Microsoft has fixed a zero-day vulnerability (CVE-2023-23397) in Outlook that was exploited by a hacking group with ties to Russia’s military intelligence service, GRU. The hacking group, known under various names such as APT28, STRONTIUM, Sednit, Sofacy, and Fancy Bear, used the security flaw to target European organizations in sectors including government, military, energy, and transportation between April and December 2022.
The hackers sent malicious Outlook notes and tasks to steal NTLM hashes via NTLM negotiation requests, forcing targeted devices to authenticate to attacker-controlled SMB shares. The stolen credentials were then used for lateral movement within the victims’ networks and for changing Outlook mailbox folder permissions, enabling email exfiltration for specific accounts.
Microsoft shared this information in a private threat analytics report available to customers with Microsoft 365 Defender, Microsoft Defender for Business, or Microsoft Defender for Endpoint Plan 2 subscriptions. The vulnerability (CVE-2023-23397) was reported by CERT-UA, Ukraine’s Computer Emergency Response Team. It is a critical Outlook elevation of privilege security flaw that can be exploited without user interaction in low-complexity attacks.
Threat actors can exploit the vulnerability by sending messages with extended MAPI properties containing UNC paths to an SMB share (TCP 445) under their control. Microsoft explains that the connection to the remote SMB server sends the user’s NTLM negotiation message, which the attacker can then relay for authentication against other systems that support NTLM authentication.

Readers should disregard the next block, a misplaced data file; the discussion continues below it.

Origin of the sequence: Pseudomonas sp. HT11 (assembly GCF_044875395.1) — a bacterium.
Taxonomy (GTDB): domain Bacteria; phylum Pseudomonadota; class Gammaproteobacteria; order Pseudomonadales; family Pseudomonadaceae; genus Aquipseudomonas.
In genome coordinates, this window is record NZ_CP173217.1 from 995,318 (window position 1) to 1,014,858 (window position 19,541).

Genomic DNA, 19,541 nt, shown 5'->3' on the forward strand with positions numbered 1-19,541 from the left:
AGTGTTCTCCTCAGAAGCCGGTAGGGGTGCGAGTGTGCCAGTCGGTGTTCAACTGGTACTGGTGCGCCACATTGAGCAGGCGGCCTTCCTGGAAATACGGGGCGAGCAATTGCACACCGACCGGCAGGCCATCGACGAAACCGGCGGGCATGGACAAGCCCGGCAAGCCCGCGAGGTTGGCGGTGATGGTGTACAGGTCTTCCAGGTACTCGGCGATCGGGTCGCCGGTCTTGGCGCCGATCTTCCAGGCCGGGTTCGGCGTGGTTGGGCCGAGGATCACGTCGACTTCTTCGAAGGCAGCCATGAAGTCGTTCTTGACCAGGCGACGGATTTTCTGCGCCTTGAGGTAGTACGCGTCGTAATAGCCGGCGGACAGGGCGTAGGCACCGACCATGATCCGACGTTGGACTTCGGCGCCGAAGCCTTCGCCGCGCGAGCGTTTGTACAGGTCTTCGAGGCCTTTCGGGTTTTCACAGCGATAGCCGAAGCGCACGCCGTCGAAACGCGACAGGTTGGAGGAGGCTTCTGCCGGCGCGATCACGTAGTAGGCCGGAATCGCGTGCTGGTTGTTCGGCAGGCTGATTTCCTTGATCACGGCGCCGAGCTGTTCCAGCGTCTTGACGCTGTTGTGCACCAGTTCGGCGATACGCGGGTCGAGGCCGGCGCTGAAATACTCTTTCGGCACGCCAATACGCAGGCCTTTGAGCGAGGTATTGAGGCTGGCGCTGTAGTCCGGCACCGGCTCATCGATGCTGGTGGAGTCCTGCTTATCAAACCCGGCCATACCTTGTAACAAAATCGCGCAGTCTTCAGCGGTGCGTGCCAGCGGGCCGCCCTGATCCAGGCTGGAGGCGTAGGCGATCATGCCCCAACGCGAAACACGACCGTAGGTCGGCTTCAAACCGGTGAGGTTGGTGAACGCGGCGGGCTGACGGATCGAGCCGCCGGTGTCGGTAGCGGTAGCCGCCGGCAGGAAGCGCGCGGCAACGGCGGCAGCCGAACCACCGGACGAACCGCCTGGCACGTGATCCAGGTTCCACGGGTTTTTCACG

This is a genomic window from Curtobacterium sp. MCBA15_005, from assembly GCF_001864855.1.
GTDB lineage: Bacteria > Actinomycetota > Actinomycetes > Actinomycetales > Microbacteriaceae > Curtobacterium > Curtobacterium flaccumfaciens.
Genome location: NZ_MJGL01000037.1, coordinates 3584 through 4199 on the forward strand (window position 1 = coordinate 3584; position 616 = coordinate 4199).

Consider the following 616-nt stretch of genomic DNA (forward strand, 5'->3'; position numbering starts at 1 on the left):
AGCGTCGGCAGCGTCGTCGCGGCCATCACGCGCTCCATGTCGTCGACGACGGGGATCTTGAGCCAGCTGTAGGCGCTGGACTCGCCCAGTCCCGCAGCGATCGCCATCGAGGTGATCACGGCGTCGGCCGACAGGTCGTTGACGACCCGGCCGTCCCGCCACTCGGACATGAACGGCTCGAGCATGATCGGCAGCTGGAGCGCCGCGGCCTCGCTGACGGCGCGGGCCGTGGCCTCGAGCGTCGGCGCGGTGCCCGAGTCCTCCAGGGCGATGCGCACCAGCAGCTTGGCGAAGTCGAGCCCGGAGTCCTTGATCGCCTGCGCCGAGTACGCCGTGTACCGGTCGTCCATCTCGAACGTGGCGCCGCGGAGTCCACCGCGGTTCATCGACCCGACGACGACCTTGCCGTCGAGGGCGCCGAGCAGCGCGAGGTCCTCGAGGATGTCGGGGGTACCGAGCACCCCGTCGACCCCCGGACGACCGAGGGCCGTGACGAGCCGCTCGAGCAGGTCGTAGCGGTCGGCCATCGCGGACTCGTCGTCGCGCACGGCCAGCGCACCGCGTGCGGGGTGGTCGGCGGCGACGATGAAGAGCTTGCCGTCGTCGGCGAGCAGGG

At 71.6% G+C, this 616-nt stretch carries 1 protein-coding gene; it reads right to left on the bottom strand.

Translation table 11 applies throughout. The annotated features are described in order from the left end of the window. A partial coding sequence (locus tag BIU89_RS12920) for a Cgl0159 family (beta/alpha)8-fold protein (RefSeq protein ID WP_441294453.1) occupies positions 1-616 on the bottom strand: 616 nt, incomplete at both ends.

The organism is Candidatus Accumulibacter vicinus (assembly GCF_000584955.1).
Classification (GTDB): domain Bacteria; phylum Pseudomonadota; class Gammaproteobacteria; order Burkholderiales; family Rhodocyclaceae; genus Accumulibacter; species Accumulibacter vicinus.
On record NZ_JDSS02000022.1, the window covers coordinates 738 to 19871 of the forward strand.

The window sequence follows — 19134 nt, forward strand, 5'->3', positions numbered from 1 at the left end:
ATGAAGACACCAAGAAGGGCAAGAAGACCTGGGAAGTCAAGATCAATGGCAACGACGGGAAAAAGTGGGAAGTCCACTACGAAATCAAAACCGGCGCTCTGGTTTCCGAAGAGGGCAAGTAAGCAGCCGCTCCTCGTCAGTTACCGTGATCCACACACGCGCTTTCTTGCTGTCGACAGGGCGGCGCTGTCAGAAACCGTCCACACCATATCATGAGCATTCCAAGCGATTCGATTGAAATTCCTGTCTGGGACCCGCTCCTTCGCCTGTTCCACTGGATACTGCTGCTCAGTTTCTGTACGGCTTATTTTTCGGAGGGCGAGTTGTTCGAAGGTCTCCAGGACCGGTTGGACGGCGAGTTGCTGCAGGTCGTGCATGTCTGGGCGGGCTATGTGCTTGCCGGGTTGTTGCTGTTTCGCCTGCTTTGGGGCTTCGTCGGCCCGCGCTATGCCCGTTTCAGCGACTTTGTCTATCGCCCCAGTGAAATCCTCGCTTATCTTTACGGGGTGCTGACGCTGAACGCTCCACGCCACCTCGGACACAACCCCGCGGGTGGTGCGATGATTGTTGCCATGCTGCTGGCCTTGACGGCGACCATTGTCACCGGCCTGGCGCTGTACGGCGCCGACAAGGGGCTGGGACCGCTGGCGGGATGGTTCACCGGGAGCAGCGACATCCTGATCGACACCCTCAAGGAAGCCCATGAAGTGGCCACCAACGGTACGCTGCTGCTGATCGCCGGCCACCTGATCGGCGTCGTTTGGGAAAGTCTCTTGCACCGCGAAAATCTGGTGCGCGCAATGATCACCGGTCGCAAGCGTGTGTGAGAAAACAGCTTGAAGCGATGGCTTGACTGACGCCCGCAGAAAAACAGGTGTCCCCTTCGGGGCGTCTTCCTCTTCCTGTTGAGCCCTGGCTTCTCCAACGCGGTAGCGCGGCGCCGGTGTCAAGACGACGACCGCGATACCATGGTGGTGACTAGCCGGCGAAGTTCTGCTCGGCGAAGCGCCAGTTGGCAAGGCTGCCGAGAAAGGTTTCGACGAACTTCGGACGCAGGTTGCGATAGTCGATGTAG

CVE-2023-23397 affects all supported versions of Microsoft Outlook for Windows but does not impact Outlook for Android, iOS, or macOS versions. Online services like Outlook on the web and Microsoft 365, which do not support NTLM authentication, are also not vulnerable to attacks exploiting this NTLM relay vulnerability.
Microsoft strongly recommends users immediately patch CVE-2023-23397 to mitigate the vulnerability and prevent incoming attacks. If patching is not immediately possible, the company advises adding users to the Protected Users group in Active Directory and blocking outbound SMB (TCP port 445) to limit the impact of CVE-2023-23397.
To assist administrators in detecting and mitigating targeted attacks, Microsoft has released a dedicated PowerShell script that checks Exchange messaging items (mail, calendar, and tasks) for properties populated with a UNC path. The script can be used to clean up malicious properties or even delete items permanently. In Cleanup mode, the script can also modify or delete potentially malicious messages found on the audited Exchange Server.